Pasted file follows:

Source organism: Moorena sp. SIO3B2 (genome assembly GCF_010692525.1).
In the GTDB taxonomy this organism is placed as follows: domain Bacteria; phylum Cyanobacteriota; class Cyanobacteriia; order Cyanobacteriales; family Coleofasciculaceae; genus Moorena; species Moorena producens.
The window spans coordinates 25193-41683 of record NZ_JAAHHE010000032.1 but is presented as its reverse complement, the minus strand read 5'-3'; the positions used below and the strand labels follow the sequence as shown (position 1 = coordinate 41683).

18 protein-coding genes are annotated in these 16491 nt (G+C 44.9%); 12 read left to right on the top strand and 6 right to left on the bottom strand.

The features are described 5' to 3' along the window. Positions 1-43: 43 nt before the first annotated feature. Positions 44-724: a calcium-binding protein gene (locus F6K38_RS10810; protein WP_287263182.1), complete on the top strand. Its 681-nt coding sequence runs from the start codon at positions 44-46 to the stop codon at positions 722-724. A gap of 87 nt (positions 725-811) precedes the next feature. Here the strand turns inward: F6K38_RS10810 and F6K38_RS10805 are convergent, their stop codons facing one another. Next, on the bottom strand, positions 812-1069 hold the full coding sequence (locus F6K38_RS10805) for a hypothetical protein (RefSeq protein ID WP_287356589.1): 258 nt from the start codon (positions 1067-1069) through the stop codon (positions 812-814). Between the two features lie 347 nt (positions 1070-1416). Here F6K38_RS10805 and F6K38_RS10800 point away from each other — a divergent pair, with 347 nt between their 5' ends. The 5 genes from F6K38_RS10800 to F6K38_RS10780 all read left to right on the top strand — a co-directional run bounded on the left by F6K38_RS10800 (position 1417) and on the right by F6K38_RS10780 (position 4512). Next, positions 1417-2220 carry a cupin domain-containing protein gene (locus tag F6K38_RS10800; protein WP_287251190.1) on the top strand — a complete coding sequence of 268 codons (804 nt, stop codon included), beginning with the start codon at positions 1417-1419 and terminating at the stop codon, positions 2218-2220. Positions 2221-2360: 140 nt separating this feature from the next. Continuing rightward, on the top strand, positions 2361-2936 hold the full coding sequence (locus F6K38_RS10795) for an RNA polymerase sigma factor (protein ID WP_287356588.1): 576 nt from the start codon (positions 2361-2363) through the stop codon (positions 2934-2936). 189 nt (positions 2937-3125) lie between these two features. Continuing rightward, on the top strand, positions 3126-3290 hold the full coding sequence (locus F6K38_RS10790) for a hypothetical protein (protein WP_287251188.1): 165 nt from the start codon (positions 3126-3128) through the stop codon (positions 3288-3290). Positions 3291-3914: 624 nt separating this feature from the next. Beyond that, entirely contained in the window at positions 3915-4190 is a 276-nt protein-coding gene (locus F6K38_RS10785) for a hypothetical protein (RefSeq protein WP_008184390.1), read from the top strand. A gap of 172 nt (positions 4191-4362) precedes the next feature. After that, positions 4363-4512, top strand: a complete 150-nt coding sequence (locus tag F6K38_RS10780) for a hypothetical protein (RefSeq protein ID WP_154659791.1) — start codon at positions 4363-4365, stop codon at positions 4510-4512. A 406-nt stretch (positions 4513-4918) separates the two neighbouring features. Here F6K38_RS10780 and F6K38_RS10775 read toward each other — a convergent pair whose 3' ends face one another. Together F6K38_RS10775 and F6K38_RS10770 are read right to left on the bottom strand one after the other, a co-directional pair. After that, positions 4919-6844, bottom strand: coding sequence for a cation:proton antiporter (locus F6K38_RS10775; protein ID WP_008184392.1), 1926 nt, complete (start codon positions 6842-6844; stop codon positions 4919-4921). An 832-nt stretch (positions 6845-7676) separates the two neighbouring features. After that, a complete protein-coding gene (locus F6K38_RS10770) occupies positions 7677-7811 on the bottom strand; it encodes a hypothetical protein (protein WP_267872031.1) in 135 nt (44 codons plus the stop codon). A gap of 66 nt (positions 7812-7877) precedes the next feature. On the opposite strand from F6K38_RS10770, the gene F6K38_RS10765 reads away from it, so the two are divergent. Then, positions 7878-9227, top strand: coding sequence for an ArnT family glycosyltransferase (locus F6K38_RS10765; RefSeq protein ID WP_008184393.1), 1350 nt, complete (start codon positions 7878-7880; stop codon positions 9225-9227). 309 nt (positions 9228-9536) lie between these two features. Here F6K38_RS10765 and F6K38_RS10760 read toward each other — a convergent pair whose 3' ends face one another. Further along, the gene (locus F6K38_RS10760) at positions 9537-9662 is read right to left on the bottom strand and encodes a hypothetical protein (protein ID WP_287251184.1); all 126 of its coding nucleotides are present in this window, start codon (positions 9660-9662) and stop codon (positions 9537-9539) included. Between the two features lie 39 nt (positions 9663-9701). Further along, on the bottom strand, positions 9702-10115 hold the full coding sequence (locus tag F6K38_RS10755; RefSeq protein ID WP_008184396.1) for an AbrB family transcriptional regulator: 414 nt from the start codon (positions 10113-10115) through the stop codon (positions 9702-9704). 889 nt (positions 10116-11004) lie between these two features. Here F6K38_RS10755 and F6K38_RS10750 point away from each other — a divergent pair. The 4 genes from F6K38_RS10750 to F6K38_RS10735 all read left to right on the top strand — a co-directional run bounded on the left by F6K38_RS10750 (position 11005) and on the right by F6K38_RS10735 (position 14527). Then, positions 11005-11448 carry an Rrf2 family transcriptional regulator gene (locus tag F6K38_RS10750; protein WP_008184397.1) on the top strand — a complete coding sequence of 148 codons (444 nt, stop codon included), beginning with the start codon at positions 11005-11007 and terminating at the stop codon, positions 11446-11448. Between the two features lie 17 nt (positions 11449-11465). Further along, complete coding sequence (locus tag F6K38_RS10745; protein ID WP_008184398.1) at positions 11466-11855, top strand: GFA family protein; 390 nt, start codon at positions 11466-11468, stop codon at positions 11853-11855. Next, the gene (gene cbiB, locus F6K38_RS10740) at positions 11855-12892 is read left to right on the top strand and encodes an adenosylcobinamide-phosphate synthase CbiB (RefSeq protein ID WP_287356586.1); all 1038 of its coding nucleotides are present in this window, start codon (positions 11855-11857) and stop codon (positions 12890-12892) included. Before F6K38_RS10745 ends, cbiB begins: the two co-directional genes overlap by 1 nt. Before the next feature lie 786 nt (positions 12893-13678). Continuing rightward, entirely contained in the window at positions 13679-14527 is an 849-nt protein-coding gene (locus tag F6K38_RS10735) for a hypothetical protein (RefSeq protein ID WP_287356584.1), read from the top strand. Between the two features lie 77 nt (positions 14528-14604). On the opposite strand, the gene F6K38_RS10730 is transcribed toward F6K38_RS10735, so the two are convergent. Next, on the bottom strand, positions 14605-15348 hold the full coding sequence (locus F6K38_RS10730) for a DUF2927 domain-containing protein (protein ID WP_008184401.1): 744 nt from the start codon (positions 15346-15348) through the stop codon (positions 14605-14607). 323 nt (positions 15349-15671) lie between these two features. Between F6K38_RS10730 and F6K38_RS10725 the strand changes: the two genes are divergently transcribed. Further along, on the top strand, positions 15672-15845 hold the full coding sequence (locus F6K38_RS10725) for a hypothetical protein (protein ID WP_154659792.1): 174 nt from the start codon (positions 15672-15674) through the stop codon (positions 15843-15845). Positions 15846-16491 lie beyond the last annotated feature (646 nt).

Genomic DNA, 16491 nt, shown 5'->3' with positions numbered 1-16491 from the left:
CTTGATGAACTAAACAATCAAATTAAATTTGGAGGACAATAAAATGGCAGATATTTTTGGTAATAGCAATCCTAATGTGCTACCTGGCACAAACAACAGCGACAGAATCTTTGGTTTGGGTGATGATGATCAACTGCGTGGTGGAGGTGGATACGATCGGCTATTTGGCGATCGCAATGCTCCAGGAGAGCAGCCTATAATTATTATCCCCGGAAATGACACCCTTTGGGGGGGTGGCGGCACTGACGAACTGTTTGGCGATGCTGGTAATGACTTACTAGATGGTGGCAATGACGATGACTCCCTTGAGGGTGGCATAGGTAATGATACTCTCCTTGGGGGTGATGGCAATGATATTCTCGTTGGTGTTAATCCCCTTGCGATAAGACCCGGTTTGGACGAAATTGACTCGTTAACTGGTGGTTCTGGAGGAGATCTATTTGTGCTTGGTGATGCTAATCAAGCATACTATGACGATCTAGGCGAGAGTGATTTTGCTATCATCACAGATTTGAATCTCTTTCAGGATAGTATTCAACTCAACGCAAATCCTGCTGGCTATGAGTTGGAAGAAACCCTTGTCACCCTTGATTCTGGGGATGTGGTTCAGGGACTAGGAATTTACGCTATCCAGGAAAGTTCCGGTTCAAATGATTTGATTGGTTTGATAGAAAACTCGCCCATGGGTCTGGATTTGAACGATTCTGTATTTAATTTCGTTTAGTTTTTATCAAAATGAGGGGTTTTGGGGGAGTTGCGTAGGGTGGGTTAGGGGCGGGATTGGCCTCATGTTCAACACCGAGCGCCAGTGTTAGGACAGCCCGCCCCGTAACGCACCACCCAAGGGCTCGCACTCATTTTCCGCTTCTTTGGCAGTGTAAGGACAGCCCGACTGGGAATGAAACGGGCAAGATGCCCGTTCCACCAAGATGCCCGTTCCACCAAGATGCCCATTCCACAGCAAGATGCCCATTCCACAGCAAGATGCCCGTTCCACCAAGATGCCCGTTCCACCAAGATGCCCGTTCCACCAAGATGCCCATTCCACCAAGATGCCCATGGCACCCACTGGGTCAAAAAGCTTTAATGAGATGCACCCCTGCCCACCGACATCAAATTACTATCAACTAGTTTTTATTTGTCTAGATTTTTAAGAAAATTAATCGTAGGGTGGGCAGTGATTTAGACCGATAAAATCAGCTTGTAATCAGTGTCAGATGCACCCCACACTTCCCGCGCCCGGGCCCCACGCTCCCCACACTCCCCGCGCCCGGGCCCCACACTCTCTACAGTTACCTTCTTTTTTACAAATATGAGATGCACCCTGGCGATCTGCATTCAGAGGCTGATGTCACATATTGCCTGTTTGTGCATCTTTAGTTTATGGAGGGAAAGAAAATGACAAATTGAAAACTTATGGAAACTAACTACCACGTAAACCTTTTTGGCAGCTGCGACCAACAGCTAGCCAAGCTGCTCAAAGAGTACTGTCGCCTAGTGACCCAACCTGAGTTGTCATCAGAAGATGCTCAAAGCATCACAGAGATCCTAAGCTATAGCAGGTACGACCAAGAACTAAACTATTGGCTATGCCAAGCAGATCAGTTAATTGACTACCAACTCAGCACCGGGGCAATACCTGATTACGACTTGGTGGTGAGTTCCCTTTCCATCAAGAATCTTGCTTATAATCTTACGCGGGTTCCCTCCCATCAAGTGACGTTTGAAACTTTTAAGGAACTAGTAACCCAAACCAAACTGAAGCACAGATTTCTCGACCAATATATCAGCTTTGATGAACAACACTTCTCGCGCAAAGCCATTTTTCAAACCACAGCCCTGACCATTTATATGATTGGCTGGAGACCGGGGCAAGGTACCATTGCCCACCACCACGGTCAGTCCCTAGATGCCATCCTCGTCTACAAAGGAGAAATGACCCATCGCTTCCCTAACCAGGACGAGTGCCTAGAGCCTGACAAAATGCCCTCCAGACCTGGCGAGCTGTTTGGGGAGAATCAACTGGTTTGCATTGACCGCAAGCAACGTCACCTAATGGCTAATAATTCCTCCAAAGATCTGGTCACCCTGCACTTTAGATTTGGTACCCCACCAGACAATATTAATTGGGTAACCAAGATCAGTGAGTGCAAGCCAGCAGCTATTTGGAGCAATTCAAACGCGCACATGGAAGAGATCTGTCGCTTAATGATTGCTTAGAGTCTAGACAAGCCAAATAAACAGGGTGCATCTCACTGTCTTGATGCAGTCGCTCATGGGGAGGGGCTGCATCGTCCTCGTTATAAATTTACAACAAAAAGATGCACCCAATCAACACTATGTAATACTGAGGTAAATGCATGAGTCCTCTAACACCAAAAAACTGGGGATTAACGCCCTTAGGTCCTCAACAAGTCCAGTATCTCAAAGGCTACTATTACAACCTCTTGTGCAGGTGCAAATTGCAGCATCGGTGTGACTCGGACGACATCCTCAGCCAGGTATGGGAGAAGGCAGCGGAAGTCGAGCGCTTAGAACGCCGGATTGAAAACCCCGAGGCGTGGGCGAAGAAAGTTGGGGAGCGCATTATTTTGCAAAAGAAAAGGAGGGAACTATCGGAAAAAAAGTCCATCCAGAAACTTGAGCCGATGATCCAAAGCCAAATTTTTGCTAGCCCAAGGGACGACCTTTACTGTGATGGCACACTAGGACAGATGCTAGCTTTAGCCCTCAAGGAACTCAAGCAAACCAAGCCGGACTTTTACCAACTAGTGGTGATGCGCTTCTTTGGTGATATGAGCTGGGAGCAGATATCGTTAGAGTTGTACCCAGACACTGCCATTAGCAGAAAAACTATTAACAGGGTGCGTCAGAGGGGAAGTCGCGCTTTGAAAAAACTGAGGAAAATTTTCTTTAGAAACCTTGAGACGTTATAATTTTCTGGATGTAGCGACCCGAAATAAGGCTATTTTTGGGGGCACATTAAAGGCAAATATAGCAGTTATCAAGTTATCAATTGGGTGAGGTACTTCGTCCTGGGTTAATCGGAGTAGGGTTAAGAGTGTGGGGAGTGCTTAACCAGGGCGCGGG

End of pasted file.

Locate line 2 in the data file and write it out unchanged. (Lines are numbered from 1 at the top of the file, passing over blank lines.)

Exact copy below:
In the GTDB taxonomy this organism is placed as follows: domain Bacteria; phylum Cyanobacteriota; class Cyanobacteriia; order Cyanobacteriales; family Coleofasciculaceae; genus Moorena; species Moorena producens.